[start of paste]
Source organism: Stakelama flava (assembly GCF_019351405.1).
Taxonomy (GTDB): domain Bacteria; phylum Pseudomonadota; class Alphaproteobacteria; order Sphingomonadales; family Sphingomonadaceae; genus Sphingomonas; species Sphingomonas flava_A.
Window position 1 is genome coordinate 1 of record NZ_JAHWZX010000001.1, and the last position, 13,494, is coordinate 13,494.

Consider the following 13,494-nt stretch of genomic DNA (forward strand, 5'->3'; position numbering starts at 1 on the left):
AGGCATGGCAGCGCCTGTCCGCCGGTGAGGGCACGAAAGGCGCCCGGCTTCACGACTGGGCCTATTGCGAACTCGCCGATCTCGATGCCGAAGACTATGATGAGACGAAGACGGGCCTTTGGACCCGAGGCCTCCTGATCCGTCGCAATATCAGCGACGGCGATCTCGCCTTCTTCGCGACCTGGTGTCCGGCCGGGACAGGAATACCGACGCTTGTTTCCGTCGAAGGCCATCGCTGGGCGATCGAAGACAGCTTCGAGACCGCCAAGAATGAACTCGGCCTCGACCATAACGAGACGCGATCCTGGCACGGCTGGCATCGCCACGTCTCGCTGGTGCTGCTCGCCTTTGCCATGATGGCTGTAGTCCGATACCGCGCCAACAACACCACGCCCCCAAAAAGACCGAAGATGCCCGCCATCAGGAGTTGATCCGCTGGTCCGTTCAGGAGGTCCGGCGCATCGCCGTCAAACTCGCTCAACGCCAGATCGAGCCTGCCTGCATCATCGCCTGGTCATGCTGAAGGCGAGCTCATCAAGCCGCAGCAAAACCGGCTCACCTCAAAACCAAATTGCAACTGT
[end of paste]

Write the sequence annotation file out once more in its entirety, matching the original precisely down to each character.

Source organism: Stakelama flava (assembly GCF_019351405.1).
Taxonomy (GTDB): domain Bacteria; phylum Pseudomonadota; class Alphaproteobacteria; order Sphingomonadales; family Sphingomonadaceae; genus Sphingomonas; species Sphingomonas flava_A.
Window position 1 is genome coordinate 1 of record NZ_JAHWZX010000001.1, and the last position, 13,494, is coordinate 13,494.

Consider the following 13,494-nt stretch of genomic DNA (forward strand, 5'->3'; position numbering starts at 1 on the left):
AGGCATGGCAGCGCCTGTCCGCCGGTGAGGGCACGAAAGGCGCCCGGCTTCACGACTGGGCCTATTGCGAACTCGCCGATCTCGATGCCGAAGACTATGATGAGACGAAGACGGGCCTTTGGACCCGAGGCCTCCTGATCCGTCGCAATATCAGCGACGGCGATCTCGCCTTCTTCGCGACCTGGTGTCCGGCCGGGACAGGAATACCGACGCTTGTTTCCGTCGAAGGCCATCGCTGGGCGATCGAAGACAGCTTCGAGACCGCCAAGAATGAACTCGGCCTCGACCATAACGAGACGCGATCCTGGCACGGCTGGCATCGCCACGTCTCGCTGGTGCTGCTCGCCTTTGCCATGATGGCTGTAGTCCGATACCGCGCCAACAACACCACGCCCCCAAAAAGACCGAAGATGCCCGCCATCAGGAGTTGATCCGCTGGTCCGTTCAGGAGGTCCGGCGCATCGCCGTCAAACTCGCTCAACGCCAGATCGAGCCTGCCTGCATCATCGCCTGGTCATGCTGAAGGCGAGCTCATCAAGCCGCAGCAAAACCGGCTCACCTCAAAACCAAATTGCAACTGT